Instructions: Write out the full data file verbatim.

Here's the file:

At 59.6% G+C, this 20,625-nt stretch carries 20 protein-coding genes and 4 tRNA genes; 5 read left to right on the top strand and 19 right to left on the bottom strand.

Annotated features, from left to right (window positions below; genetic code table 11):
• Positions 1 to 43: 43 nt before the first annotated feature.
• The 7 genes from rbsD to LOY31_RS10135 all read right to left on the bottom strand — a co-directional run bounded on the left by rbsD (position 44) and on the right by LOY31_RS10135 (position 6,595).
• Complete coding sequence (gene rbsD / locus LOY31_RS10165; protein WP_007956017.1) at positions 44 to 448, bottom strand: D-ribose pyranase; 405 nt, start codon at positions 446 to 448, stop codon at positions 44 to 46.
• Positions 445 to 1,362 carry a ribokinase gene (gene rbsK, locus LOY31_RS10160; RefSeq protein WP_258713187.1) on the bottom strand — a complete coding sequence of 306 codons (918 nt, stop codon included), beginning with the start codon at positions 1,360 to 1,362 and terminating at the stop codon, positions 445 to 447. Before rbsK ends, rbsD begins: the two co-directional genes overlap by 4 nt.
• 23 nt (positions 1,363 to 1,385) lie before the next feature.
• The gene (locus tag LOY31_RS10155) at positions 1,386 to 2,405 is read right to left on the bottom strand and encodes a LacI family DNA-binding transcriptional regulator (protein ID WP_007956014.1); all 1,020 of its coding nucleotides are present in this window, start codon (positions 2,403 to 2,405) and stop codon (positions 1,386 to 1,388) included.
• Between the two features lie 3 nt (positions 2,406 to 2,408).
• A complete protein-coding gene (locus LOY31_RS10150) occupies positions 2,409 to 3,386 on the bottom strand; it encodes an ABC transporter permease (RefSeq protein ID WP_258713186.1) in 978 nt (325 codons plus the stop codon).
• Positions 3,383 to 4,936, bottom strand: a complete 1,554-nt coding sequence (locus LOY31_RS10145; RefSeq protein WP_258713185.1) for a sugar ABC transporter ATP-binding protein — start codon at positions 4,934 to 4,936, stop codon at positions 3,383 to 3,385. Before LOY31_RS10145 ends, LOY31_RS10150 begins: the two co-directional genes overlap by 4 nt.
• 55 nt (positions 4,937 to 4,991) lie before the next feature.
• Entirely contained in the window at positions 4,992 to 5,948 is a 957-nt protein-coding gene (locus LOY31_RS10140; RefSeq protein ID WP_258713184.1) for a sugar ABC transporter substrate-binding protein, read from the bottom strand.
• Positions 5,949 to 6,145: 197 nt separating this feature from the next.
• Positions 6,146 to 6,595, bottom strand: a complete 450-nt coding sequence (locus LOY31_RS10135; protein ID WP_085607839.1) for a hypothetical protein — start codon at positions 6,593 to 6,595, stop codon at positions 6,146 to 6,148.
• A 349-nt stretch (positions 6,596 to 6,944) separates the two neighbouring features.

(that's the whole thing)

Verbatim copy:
At 59.6% G+C, this 20,625-nt stretch carries 20 protein-coding genes and 4 tRNA genes; 5 read left to right on the top strand and 19 right to left on the bottom strand.

Annotated features, from left to right (window positions below; genetic code table 11):
• Positions 1 to 43: 43 nt before the first annotated feature.
• The 7 genes from rbsD to LOY31_RS10135 all read right to left on the bottom strand — a co-directional run bounded on the left by rbsD (position 44) and on the right by LOY31_RS10135 (position 6,595).
• Complete coding sequence (gene rbsD / locus LOY31_RS10165; protein WP_007956017.1) at positions 44 to 448, bottom strand: D-ribose pyranase; 405 nt, start codon at positions 446 to 448, stop codon at positions 44 to 46.
• Positions 445 to 1,362 carry a ribokinase gene (gene rbsK, locus LOY31_RS10160; RefSeq protein WP_258713187.1) on the bottom strand — a complete coding sequence of 306 codons (918 nt, stop codon included), beginning with the start codon at positions 1,360 to 1,362 and terminating at the stop codon, positions 445 to 447. Before rbsK ends, rbsD begins: the two co-directional genes overlap by 4 nt.
• 23 nt (positions 1,363 to 1,385) lie before the next feature.
• The gene (locus tag LOY31_RS10155) at positions 1,386 to 2,405 is read right to left on the bottom strand and encodes a LacI family DNA-binding transcriptional regulator (protein ID WP_007956014.1); all 1,020 of its coding nucleotides are present in this window, start codon (positions 2,403 to 2,405) and stop codon (positions 1,386 to 1,388) included.
• Between the two features lie 3 nt (positions 2,406 to 2,408).
• A complete protein-coding gene (locus LOY31_RS10150) occupies positions 2,409 to 3,386 on the bottom strand; it encodes an ABC transporter permease (RefSeq protein ID WP_258713186.1) in 978 nt (325 codons plus the stop codon).
• Positions 3,383 to 4,936, bottom strand: a complete 1,554-nt coding sequence (locus LOY31_RS10145; RefSeq protein WP_258713185.1) for a sugar ABC transporter ATP-binding protein — start codon at positions 4,934 to 4,936, stop codon at positions 3,383 to 3,385. Before LOY31_RS10145 ends, LOY31_RS10150 begins: the two co-directional genes overlap by 4 nt.
• 55 nt (positions 4,937 to 4,991) lie before the next feature.
• Entirely contained in the window at positions 4,992 to 5,948 is a 957-nt protein-coding gene (locus LOY31_RS10140; RefSeq protein ID WP_258713184.1) for a sugar ABC transporter substrate-binding protein, read from the bottom strand.
• Positions 5,949 to 6,145: 197 nt separating this feature from the next.
• Positions 6,146 to 6,595, bottom strand: a complete 450-nt coding sequence (locus LOY31_RS10135; protein ID WP_085607839.1) for a hypothetical protein — start codon at positions 6,593 to 6,595, stop codon at positions 6,146 to 6,148.
• A 349-nt stretch (positions 6,596 to 6,944) separates the two neighbouring features.